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OUT of Space

OUT of Space highlights contributions of the LGBTQ+ community within architecture and the built environment. The exhibition was originally organised by the RIBA LGBTQ+ Community internal group, and the RIBA Library and Collections team for display during LGBT+ History Month 2023.

OUT of Space exhibition display case in the RIBA Library, 66 Portland Place, London

The exhibition presents items from within the collections including books and photographs from architects and clients who designed spaces that expressed (or concealed) their identity.

Out of Space

Out of Space is divided into two sections displaying the relationship between the LGBTQ+ community and architecture throughout history. Starting from the 18th century and ending in the present, this exhibition gives voice to people who are part of the LGBTQ+ community and their way of relating to space.

This includes the relationship between clients and architects, in which the space is shaped with the aim to fulfil the client’s expectations (e.g. Their own home or their workspace); public spaces specifically designed either temporarily or permanently for the LGBTQ+ community; and the appropriation or the spontaneous formation of spaces publicly available but not specifically designed for the LGBTQ+ community (e.g. parks, neighbourhoods or ballroom culture).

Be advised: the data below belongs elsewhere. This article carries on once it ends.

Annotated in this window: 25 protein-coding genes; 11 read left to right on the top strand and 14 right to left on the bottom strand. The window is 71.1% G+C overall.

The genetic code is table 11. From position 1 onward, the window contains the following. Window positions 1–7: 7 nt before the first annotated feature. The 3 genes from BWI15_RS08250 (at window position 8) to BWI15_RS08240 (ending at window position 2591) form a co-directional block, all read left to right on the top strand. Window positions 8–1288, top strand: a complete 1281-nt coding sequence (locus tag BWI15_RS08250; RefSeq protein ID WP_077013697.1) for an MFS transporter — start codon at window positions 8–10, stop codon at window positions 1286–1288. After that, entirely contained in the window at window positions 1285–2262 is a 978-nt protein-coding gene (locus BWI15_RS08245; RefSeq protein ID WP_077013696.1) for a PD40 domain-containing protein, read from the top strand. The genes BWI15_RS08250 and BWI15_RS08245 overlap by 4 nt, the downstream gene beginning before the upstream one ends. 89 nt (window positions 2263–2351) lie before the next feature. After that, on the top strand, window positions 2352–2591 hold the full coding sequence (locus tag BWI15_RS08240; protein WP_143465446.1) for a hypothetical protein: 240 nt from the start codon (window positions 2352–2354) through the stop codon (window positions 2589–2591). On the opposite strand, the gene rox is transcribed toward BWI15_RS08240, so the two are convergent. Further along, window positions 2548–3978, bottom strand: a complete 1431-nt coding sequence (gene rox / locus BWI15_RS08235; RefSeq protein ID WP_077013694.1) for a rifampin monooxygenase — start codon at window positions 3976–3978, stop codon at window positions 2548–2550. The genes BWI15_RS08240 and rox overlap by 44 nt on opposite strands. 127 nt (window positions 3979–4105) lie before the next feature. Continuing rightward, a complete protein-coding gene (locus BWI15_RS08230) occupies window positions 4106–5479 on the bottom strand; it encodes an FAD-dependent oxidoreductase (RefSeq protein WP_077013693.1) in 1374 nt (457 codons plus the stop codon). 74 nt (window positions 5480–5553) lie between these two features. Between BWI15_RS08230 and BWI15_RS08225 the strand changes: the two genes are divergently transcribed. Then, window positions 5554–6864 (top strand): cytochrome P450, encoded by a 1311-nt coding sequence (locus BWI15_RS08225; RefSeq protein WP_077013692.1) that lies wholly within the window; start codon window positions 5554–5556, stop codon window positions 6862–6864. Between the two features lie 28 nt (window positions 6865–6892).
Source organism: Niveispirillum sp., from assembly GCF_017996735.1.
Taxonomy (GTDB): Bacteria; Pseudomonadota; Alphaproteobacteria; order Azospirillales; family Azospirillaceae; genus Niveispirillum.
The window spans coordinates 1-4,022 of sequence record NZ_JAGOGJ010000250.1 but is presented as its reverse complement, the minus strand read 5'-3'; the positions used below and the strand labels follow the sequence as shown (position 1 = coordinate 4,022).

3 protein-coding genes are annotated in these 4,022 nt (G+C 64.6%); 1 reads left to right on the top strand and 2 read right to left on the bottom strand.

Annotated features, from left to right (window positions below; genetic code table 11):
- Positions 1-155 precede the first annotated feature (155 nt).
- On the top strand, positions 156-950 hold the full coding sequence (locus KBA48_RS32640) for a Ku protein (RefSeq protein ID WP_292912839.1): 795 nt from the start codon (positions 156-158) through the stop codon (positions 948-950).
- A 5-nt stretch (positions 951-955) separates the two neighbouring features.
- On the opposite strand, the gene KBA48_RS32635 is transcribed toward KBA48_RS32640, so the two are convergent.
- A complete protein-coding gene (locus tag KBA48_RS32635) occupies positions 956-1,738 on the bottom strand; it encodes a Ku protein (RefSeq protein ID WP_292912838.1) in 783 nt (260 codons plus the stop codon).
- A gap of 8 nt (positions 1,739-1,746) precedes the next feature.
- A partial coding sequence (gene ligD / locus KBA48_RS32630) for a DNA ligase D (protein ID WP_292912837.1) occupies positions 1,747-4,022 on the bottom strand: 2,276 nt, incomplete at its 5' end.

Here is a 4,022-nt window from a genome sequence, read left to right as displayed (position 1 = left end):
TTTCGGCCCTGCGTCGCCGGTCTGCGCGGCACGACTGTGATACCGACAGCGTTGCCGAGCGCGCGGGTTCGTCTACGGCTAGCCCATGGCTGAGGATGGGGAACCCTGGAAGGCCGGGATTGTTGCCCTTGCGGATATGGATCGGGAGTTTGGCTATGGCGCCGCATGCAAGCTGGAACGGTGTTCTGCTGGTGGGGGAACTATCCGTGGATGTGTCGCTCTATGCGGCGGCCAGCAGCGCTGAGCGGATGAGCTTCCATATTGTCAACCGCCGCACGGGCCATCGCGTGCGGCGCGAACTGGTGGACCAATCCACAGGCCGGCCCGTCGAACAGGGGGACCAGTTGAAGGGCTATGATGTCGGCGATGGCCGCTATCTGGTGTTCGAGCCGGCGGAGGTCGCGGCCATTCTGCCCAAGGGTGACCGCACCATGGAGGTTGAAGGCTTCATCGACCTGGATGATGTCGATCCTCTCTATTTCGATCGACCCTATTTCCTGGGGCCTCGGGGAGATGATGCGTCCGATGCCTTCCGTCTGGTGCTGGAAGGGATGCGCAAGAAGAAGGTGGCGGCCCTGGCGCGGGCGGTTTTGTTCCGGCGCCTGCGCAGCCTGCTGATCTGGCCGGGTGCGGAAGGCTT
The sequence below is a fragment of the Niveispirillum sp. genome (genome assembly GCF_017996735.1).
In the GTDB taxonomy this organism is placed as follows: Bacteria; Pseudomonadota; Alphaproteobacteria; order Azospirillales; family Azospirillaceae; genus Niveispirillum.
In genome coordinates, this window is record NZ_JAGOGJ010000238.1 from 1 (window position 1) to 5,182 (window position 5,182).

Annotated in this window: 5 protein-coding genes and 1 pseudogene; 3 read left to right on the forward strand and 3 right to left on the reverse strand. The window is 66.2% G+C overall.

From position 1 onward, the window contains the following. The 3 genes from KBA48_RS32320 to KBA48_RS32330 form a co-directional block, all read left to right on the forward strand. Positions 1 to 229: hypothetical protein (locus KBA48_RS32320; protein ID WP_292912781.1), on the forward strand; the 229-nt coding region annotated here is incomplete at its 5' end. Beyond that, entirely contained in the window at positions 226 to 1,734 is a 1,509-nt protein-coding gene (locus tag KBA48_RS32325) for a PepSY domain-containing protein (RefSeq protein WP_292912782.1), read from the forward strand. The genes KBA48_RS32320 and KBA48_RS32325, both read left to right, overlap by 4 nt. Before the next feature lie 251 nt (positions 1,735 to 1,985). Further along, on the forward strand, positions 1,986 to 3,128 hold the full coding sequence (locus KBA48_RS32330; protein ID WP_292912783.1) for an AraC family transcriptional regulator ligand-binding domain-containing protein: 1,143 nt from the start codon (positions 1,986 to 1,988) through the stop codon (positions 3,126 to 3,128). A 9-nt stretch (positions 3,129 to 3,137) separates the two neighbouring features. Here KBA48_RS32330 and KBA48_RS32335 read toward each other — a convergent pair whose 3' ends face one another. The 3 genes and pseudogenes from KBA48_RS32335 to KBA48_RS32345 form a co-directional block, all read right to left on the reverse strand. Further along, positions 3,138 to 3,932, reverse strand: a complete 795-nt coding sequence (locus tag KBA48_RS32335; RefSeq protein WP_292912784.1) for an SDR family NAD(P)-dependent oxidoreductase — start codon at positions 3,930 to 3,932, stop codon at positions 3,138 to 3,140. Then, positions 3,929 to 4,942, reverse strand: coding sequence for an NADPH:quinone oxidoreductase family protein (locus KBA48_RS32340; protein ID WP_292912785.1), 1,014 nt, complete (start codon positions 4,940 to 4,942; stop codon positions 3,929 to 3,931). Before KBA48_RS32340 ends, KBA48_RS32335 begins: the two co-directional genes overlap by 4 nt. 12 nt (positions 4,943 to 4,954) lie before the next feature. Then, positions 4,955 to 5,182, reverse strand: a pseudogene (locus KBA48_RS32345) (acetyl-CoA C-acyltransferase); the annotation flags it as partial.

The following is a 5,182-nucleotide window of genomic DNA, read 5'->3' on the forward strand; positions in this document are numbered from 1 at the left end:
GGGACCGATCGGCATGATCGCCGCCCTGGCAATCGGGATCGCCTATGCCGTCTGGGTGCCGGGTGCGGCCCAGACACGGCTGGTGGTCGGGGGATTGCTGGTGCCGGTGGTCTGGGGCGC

As Aaron Betsky asserts in his book Queer space: architecture and same-sex desire, LGBTQ+ people [... ] have always been at the forefront of architectural innovation reclaiming abandoned neighbourhoods, redefining urban spaces, and creating liberating interiors out of hostile environments [... ].

A chapter inside the book Haunted Bauhaus by Elizabeth Otto, part of the RIBA Library collection of books with LGBTQ+ subject matter

In 1967, male homosexuality was decriminalised in England and Wales, but unfortunately it is still illegal in many parts of the world today. As a result, it is not uncommon for LGBTQ+ people to be careful when choosing whoever is going to provide a service that intervenes into their private sphere.

Quoting Jean Starobinski and borrowing the words of the title of one of his books Portrait of the Artist as an Acrobat [Portrait de l’artiste en saltimbanque], we could easily say that this exhibition is the portrait of LGBTQ+ people as acrobats. Like acrobats who need to find their balance in order not to fall and to move gracefully, queer people need to find their balance in society dodging the prejudices that often surround them.

Out of Space can be interpreted as an architectural short-novel illustrated with items belonging to the RIBA Collections, and displaying the evolution of LGBTQ+ issues in the built environment, from the 18th century to today.

The first section, or chapter, is a monologue reflecting the contributions of the LGBTQ+ community within architecture and the built environment. The second chapter is told by the many voices of the RIBA LGBTQ+ community internal group members and their way of interpreting chosen items from the RIBA Collections. This narrative ends with the participation of the community at the 2022 London Pride parade, together with other LGBTQ+ members from within the field of architecture and the built environment.